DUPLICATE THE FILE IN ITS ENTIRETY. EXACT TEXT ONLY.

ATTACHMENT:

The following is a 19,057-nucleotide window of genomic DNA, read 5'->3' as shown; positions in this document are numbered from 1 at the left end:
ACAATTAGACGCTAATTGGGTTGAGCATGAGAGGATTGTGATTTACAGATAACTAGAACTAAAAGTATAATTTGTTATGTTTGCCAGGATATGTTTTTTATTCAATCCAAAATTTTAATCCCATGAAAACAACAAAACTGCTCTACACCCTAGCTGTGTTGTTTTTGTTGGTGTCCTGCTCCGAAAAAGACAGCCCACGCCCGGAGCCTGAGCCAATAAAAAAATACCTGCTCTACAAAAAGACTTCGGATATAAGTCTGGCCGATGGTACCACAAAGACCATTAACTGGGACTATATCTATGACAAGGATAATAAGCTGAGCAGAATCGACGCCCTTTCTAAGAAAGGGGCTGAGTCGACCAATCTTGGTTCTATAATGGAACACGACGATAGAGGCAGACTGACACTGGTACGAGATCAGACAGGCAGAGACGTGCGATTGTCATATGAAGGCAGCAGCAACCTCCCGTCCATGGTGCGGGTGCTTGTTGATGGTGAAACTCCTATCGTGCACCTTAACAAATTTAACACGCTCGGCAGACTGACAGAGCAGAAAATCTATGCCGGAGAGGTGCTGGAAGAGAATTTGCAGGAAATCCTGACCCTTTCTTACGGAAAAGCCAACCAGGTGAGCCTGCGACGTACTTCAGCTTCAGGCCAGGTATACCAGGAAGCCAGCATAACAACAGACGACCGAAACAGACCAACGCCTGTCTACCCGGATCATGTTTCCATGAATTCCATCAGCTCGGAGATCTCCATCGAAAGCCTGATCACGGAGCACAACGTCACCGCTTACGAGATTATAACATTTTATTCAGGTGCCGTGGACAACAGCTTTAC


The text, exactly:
The following is a 19,057-nucleotide window of genomic DNA, read 5'->3' as shown; positions in this document are numbered from 1 at the left end:
ACAATTAGACGCTAATTGGGTTGAGCATGAGAGGATTGTGATTTACAGATAACTAGAACTAAAAGTATAATTTGTTATGTTTGCCAGGATATGTTTTTTATTCAATCCAAAATTTTAATCCCATGAAAACAACAAAACTGCTCTACACCCTAGCTGTGTTGTTTTTGTTGGTGTCCTGCTCCGAAAAAGACAGCCCACGCCCGGAGCCTGAGCCAATAAAAAAATACCTGCTCTACAAAAAGACTTCGGATATAAGTCTGGCCGATGGTACCACAAAGACCATTAACTGGGACTATATCTATGACAAGGATAATAAGCTGAGCAGAATCGACGCCCTTTCTAAGAAAGGGGCTGAGTCGACCAATCTTGGTTCTATAATGGAACACGACGATAGAGGCAGACTGACACTGGTACGAGATCAGACAGGCAGAGACGTGCGATTGTCATATGAAGGCAGCAGCAACCTCCCGTCCATGGTGCGGGTGCTTGTTGATGGTGAAACTCCTATCGTGCACCTTAACAAATTTAACACGCTCGGCAGACTGACAGAGCAGAAAATCTATGCCGGAGAGGTGCTGGAAGAGAATTTGCAGGAAATCCTGACCCTTTCTTACGGAAAAGCCAACCAGGTGAGCCTGCGACGTACTTCAGCTTCAGGCCAGGTATACCAGGAAGCCAGCATAACAACAGACGACCGAAACAGACCAACGCCTGTCTACCCGGATCATGTTTCCATGAATTCCATCAGCTCGGAGATCTCCATCGAAAGCCTGATCACGGAGCACAACGTCACCGCTTACGAGATTATAACATTTTATTCAGGTGCCGTGGACAACAGCTTTAC